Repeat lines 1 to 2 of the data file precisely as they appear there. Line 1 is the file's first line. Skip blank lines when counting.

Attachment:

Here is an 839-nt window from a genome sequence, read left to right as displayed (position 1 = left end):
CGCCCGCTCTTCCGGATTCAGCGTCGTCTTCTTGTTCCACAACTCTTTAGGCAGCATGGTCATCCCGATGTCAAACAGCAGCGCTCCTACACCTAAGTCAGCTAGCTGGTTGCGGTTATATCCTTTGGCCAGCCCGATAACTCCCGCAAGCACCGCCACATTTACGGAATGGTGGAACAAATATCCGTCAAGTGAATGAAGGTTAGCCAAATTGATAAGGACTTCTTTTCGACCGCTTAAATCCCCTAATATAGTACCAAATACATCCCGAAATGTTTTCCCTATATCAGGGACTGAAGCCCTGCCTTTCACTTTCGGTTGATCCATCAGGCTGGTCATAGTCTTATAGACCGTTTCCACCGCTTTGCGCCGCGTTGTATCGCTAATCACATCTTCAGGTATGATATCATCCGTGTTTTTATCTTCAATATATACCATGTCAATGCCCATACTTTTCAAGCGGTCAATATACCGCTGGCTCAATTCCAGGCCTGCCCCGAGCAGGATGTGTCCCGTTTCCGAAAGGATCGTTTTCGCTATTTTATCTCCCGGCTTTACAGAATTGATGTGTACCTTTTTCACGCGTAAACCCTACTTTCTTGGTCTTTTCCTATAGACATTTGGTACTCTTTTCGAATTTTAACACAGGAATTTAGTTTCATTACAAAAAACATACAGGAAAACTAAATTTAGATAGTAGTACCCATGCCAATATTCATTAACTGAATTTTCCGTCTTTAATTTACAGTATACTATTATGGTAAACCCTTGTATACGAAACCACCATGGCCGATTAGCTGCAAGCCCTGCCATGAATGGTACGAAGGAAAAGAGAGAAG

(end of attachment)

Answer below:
Here is an 839-nt window from a genome sequence, read left to right as displayed (position 1 = left end):
CGCCCGCTCTTCCGGATTCAGCGTCGTCTTCTTGTTCCACAACTCTTTAGGCAGCATGGTCATCCCGATGTCAAACAGCAGCGCTCCTACACCTAAGTCAGCTAGCTGGTTGCGGTTATATCCTTTGGCCAGCCCGATAACTCCCGCAAGCACCGCCACATTTACGGAATGGTGGAACAAATATCCGTCAAGTGAATGAAGGTTAGCCAAATTGATAAGGACTTCTTTTCGACCGCTTAAATCCCCTAATATAGTACCAAATACATCCCGAAATGTTTTCCCTATATCAGGGACTGAAGCCCTGCCTTTCACTTTCGGTTGATCCATCAGGCTGGTCATAGTCTTATAGACCGTTTCCACCGCTTTGCGCCGCGTTGTATCGCTAATCACATCTTCAGGTATGATATCATCCGTGTTTTTATCTTCAATATATACCATGTCAATGCCCATACTTTTCAAGCGGTCAATATACCGCTGGCTCAATTCCAGGCCTGCCCCGAGCAGGATGTGTCCCGTTTCCGAAAGGATCGTTTTCGCTATTTTATCTCCCGGCTTTACAGAATTGATGTGTACCTTTTTCACGCGTAAACCCTACTTTCTTGGTCTTTTCCTATAGACATTTGGTACTCTTTTCGAATTTTAACACAGGAATTTAGTTTCATTACAAAAAACATACAGGAAAACTAAATTTAGATAGTAGTACCCATGCCAATATTCATTAACTGAATTTTCCGTCTTTAATTTACAGTATACTATTATGGTAAACCCTTGTATACGAAACCACCATGGCCGATTAGCTGCAAGCCCTGCCATGAATGGTACGAAGGAAAAGAGAGAAG